<link rel="openid.server" href="http://intertwingly.net/id/"/>
<link rel="search" type="application/opensearchdescription+xml" href="http://intertwingly.net/search/" title="intertwingly blog search"/>
<link rel="stylesheet" href="/css/blog5.css" type="text/css" media="screen"/>
<link rel="stylesheet" href="/css/halloween.css" type="text/css" media="screen"/>
<link rel="stylesheet" href="/css/print.css" type="text/css" media="print"/>
<link rel="shortcut icon" href="/favicon.ico"/>
 
ramen@pedro:~$ dumplinks http://earth911.com
<link rel="stylesheet" href="/wp-content/themes/starship/styles/site-3300.css" type="text/css" media="screen,print" />
<link rel="alternate" type="application/rss+xml" title="Earth911.com RSS Feed" href="http://earth911.com/feed/" />
<link rel="pingback" href="http://earth911.com/xmlrpc.php" />
<link rel="EditURI" type="application/rsd+xml" title="RSD" href="http://earth911.com/xmlrpc.php?rsd" />
<link rel="wlwmanifest" type="application/wlwmanifest+xml" href="http://earth911.com/wp-includes/wlwmanifest.xml" />
<link rel='stylesheet' href='http://earth911.com/wp-content/plugins/wp-email/email-css.css?ver=2.40' type='text/css' media='all' />
<link rel='stylesheet' href='http://earth911.com/wp-content/plugins/wp-polls/polls-css.css?ver=2.40' type='text/css' media='all' />
<link rel='stylesheet' href='http://earth911.com/wp-content/plugins/wp-postratings/postratings-css.css?ver=1.40' type='text/css' media='all' />

I already learned about a few new things like the apple-touch-icon feature and opensearchdescription. It seems like there’s another world out there that I never really noticed because it was lost in the tag soup.

Earth911.com site relaunch and birthday celebration

We just launched the new Earth911.com site, which is a major rewrite of both the content management system and recycling location search engine, as well as a much-needed redesign of the look-and-feel and navigation!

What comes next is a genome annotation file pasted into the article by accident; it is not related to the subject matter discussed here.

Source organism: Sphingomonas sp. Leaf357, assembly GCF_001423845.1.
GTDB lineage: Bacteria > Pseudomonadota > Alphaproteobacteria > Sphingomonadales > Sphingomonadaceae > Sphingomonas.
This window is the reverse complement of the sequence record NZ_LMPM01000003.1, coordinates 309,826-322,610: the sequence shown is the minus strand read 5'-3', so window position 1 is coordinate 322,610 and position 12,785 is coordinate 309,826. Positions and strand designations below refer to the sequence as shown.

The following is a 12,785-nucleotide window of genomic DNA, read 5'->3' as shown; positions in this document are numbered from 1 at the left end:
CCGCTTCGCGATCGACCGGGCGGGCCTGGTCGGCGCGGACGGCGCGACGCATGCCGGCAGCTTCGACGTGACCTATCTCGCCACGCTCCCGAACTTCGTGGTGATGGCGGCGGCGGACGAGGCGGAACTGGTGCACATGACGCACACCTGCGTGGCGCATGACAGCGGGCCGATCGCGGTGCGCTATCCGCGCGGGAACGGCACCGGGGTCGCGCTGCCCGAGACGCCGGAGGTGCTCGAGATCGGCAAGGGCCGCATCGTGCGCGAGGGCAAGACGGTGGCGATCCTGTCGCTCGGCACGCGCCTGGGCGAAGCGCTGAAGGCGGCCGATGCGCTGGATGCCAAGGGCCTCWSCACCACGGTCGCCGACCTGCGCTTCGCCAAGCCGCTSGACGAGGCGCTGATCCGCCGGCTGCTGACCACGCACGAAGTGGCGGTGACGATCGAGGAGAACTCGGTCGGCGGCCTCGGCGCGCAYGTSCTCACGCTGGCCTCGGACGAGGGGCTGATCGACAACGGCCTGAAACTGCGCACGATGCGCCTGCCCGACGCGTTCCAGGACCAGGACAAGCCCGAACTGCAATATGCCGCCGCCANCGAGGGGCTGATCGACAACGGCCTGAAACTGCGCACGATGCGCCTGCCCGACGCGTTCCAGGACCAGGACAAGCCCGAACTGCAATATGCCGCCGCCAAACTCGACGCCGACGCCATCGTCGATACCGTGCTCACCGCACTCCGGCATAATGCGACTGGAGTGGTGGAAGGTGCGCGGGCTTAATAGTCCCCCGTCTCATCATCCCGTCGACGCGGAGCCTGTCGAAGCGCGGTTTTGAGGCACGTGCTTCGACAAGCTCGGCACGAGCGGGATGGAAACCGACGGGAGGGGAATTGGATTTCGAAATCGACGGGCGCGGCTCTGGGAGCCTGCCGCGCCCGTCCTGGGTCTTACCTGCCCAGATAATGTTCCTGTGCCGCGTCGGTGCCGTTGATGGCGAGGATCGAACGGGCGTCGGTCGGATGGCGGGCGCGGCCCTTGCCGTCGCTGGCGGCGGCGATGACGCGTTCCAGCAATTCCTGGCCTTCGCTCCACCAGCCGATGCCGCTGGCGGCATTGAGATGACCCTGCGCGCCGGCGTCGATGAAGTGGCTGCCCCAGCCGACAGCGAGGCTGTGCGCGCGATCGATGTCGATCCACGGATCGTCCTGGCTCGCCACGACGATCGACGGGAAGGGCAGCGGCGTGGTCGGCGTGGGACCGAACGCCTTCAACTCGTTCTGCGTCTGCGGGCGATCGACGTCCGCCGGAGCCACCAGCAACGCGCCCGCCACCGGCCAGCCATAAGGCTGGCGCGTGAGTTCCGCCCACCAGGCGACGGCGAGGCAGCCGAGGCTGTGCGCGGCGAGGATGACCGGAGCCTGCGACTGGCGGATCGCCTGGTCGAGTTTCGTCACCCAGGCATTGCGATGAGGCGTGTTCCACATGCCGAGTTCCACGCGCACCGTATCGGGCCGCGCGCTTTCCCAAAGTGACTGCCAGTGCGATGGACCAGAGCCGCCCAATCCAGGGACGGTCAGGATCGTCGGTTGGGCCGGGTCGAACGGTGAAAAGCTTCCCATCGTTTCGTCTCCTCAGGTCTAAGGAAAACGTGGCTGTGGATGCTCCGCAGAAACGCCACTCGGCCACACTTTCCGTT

Please drop by and leave a comment on our Happy Birthday page, celebrating the company’s 17 years of operation providing information and resources on recycling to the world.

Cheers!
Dave

PHP daemontools service with SIGHUP support

Here’s a template script for writing a daemontools service in PHP. It handles HUP signals, so you can make the service reload its configuration file without restarting.

<?php
 
// Don't forget this line or signal handling won't work:
declare(ticks = 1);
 
// This global flag is used to trigger a configuration file reload.
$load_config = true;
 
// The SIGHUP handler doesn't do any actual work; it just sets the flag.
function handle_hup($signal) {
global $load_config;
$load_config = true;
pcntl_signal(SIGHUP, 'handle_hup', false);
}
 
// Register the signal handler.
pcntl_signal(SIGHUP, 'handle_hup', false);
 
// Start the service.
echo "myserver: starting service\n";
while (true) {
// Load the config file if necessary.
if ($load_config) {
$load_config = false;
echo "myserver: loading configuration\n";
include 'config.php';
}
 
// Do something useful.
// ...
 
// Pause for a configurable amount of time.
echo "myserver: sleeping for $SLEEP_TIME seconds...\n";
sleep($SLEEP_TIME);
}
 
?>

And in config.php, you can start with something like this, to make the sleep time configurable:

<?php
 
// Sleep time in seconds.
 
$SLEEP_TIME = 60;
 
?>

Some random thoughts

  • Slashes are to URLs what dots are to objects
  • HTML is assembly language
  • The spec for HTML tables is practically frozen
  • Programming languages encapsulate philosophies
  • Across the spectrum of languages, some properties are nearly universal, others divisive
  • Blogging is like Usenet with bigger egos (if that is possible)

Apache-style access logs for Tomcat

To get an Apache-style access log, complete with referrers and user-agents, I created a directory called /var/log/tomcat writable by the Tomcat process, and I added the following to tomcat/conf/context.xml:

<Valve className=”org.apache.catalina.valves.FastCommonAccessLogValve”
pattern=”combined”
directory=”/var/log/tomcat”
prefix=”access.log”
rotatable=”false” />

This will create a file called /var/log/tomcat/access.log and start logging requests to it. I’m turning off Tomcat’s date stamping and log rotation, since I prefer to use logrotate.